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Great Lakes Article:

Zebra mussels likely contributing to Great Lakes algae ills
The Star Tribune
Published January 28th, 2005

CLEVELAND, Wis. -- A rising tide of stringy, smelly algae on Great Lakes beaches in recent years likely results from zebra mussels creating clearer water while also adding nutrients to the lake bottom, researchers say.

The algae, called Cladophora, may get even more blame that it deserves for the putrid smell, said Vicky Harris, a water quality and habitat restoration specialist for University of Wisconsin Sea Grant Institute.

Zebra mussels often get tangled in the algae and washed up with it, and the decaying mussels are more pungent than the algae alone - although that smell is powerful enough to be highly offensive, she said.

``Because it smells very similar to sewage, people mistakenly suspect that the decaying algae is caused by sewer overflows,'' she said.

The mussels are natives of Europe that were inadvertently transported to the Great Lakes in the bilge water of ocean-going ships. The algae occurs naturally in Wisconsin waters, growing on submerged rocks, logs or other hard surfaces and then coming loose and being washing ashore.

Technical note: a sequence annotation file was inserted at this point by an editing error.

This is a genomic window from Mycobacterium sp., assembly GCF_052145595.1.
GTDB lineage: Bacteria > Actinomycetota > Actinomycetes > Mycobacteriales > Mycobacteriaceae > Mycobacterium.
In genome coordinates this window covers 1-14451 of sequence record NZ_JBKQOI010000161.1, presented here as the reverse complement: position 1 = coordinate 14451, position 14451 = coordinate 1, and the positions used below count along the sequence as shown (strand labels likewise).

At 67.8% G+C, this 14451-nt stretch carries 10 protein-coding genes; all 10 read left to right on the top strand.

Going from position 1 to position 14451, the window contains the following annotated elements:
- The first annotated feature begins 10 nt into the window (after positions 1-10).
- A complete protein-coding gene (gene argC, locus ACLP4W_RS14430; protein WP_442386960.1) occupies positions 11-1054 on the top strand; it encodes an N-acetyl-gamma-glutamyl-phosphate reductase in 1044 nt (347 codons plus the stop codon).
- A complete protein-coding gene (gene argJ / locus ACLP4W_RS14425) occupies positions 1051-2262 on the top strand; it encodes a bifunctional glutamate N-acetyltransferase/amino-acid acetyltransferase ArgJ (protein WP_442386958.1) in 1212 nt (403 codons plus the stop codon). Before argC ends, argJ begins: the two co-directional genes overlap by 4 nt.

A midsummer die-off of algae, possibly because of warming water, increases the amount of it that washes up and decays.

New research about the algae, options for cleaning it from beaches and future plans for monitoring and researching it are to be presented Feb. 18 at a public forum at Lakeshore Technical College in Cleveland, just north of Sheboygan.

Shaili Pfeiffer, a water resources specialist with the Department of Natural Resources, said the forum will give people a chance to learn about research conducted by various agencies and individuals last summer.

``Cladophora is a problem in all the Great Lakes except Lake Superior,'' Harris said. ``We're not quite sure why this type of algae has made such a comeback from the former nuisance levels in the 1960s, but we know that the water is clearer and light is able to penetrate more deeply.''

Harris said levels of nutrients such as phosphorus that led to algae growth in the past have dropped, but the water filtered by zebra mussels is so clear that sunlight can penetrate far deeper, allowing algae to grow at depths of 60 feet or more.

Also, the mussels' waste provides bottom fertilizer for algae.

The public forum is being sponsored by the DNR, the UW Sea Grant Institute, UW Extension, and the Wisconsin Coastal Management program in the state Department of Administration, a primary funder of Cladophora-related research and outreach.

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